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Alan E. Harazin: President’s punt on Syria weakens the office

To the editor:

I could not disagree more completely with Don Robinson’s “The power to make war” column (Gazette, Sept. 5). The proposed Syrian military action is not an “act of war.”

Did the strikes that President Clinton ordered in the Balkans constitute war? Was our military involvement in Libya war? Of course not, and in neither case did the commander in chief request congressional input before acting. As far as the 1973 War Powers resolution is concerned, no prior president, Republican or Democrat, has accepted its constitutional validity. We elect a president to make numerous tough calls, many of them involving the military. We do not elect him to “punt” these decisions to 535 publicity-seeking, show-boating, would-be mini-commanders in chief.

President Obama’s decision to ask Congress what he should do in Syria constitutes a damaging blow to the office of the presidency and a horrible political mistake. What does he do if the House turns down the use of force? We cannot have 535 commanders in chief, a certainty classically epitomized by the recent craven non-vote of our newest senator. Robinson properly notes that congressmen are no geniuses; God help us if future commanders in chief feel compelled to ask them what they all think before he does his job.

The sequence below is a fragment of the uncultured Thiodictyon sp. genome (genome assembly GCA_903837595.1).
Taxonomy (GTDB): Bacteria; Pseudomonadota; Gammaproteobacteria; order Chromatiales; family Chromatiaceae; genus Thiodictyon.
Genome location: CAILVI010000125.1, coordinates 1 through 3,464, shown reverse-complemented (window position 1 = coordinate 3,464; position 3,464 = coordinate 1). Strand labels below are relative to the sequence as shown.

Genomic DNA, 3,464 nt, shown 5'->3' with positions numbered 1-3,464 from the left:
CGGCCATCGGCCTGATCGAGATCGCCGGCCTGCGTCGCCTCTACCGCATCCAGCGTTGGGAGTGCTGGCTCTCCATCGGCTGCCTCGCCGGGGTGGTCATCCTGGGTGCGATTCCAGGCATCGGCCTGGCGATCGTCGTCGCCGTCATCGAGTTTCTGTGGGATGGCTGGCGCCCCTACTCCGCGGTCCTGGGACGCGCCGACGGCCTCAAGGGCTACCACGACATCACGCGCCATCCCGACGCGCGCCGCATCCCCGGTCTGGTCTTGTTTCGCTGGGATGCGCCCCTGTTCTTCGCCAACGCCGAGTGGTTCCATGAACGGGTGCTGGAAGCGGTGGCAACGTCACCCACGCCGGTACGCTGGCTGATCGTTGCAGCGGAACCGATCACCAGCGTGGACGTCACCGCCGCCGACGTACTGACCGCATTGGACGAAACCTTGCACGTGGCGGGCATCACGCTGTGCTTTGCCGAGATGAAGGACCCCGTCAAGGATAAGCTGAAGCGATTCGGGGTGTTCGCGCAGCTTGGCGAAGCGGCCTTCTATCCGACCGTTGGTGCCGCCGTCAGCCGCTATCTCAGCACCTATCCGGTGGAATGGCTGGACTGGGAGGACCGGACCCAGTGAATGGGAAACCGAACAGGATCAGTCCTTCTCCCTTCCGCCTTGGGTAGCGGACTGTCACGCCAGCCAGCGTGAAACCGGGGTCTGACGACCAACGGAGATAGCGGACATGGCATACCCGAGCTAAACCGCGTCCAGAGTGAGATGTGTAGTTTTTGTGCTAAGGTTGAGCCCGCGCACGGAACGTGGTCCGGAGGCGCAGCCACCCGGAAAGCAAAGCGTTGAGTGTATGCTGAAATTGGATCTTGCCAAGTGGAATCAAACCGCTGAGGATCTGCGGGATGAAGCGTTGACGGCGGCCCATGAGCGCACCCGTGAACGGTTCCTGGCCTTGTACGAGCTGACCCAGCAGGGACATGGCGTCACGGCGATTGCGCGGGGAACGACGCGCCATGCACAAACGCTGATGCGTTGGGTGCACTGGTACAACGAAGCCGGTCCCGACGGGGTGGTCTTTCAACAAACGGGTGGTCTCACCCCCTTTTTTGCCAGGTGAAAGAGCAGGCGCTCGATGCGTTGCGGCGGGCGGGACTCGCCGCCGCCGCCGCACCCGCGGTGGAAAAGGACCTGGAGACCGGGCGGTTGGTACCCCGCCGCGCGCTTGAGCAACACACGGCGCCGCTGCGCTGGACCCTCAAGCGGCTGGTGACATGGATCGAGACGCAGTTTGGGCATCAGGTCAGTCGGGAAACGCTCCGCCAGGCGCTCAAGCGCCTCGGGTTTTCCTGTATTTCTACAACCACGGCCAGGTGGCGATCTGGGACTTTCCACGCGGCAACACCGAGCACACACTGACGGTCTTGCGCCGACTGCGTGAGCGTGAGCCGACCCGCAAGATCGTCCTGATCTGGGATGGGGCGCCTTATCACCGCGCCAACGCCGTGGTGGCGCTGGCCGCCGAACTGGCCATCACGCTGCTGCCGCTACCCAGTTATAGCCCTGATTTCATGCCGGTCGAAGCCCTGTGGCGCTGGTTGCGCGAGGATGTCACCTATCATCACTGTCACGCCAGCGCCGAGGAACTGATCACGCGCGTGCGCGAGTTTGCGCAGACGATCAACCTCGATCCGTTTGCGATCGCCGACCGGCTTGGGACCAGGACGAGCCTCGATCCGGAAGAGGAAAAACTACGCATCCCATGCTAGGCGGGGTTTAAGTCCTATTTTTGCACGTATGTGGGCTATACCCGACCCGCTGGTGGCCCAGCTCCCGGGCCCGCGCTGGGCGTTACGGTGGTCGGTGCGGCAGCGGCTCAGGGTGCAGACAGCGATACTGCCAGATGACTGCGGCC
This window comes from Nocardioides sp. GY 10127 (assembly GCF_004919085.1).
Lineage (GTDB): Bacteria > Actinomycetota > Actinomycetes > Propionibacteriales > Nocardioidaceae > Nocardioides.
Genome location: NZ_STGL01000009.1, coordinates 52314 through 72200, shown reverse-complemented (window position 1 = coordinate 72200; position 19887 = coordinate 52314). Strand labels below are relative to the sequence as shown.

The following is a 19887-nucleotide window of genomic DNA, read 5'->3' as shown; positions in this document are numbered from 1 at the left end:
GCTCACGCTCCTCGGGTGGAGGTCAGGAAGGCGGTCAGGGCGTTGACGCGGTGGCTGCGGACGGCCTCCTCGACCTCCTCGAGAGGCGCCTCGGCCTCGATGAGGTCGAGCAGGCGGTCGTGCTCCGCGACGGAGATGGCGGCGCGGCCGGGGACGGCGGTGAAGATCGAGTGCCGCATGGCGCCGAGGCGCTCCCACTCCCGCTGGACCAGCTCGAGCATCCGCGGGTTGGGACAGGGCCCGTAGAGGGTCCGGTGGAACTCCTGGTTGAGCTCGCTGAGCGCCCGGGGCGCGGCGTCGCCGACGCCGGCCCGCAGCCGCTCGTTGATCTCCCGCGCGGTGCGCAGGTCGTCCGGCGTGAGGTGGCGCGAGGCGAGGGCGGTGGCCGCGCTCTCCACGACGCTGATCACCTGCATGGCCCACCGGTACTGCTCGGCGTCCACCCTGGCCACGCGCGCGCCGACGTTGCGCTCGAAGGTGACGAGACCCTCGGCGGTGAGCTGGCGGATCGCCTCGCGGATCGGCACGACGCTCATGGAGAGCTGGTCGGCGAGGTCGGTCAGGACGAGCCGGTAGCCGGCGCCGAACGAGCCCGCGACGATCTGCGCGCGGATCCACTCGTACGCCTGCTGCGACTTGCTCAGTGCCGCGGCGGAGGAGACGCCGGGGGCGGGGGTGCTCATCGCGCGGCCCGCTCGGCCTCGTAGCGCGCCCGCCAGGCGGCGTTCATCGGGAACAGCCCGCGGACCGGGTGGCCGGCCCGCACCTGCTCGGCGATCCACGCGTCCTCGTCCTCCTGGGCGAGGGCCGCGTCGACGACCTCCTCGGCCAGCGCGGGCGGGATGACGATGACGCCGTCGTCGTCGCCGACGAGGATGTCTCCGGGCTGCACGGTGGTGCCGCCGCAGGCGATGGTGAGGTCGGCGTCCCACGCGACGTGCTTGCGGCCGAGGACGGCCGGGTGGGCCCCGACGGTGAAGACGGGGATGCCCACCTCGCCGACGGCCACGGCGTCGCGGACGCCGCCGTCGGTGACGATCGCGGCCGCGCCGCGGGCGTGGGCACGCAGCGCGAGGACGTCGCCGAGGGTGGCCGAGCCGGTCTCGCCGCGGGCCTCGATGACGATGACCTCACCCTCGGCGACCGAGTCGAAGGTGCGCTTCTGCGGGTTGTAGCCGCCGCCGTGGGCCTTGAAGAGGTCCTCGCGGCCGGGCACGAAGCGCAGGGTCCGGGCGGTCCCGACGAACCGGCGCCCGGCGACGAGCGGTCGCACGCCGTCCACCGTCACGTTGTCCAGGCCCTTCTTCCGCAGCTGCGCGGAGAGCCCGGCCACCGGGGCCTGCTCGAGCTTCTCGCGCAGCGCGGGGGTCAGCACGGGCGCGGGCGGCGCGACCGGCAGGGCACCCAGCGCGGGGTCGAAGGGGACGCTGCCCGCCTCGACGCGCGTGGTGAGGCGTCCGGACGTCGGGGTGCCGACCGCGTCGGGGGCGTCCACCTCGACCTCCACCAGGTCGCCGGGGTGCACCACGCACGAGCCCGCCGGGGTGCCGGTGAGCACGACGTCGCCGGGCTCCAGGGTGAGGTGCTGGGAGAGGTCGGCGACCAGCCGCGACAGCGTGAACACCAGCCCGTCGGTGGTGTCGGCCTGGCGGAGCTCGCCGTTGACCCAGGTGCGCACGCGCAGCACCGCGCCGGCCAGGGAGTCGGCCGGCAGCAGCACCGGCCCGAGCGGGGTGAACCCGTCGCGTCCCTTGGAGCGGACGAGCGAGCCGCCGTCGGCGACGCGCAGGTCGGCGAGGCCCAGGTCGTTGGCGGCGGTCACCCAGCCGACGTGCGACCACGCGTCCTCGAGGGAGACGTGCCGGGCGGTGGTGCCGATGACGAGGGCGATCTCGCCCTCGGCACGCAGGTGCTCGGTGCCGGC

Alan E. Harazin



Don Robinson: What Constitution says about the power to make war

Wednesday, September 4, 2013

ASHFIELD — In asking Congress for a resolution before undertaking a punitive strike at Syria, Obama has done a brave and laudable thing. To be sure, Obama’s hands are not clean on consulting Congress before using his war powers. Deadly missile attacks against persons in Yemen, including an American citizen, have been purely executive actions, without Congressional authorization. The Stuxnet …

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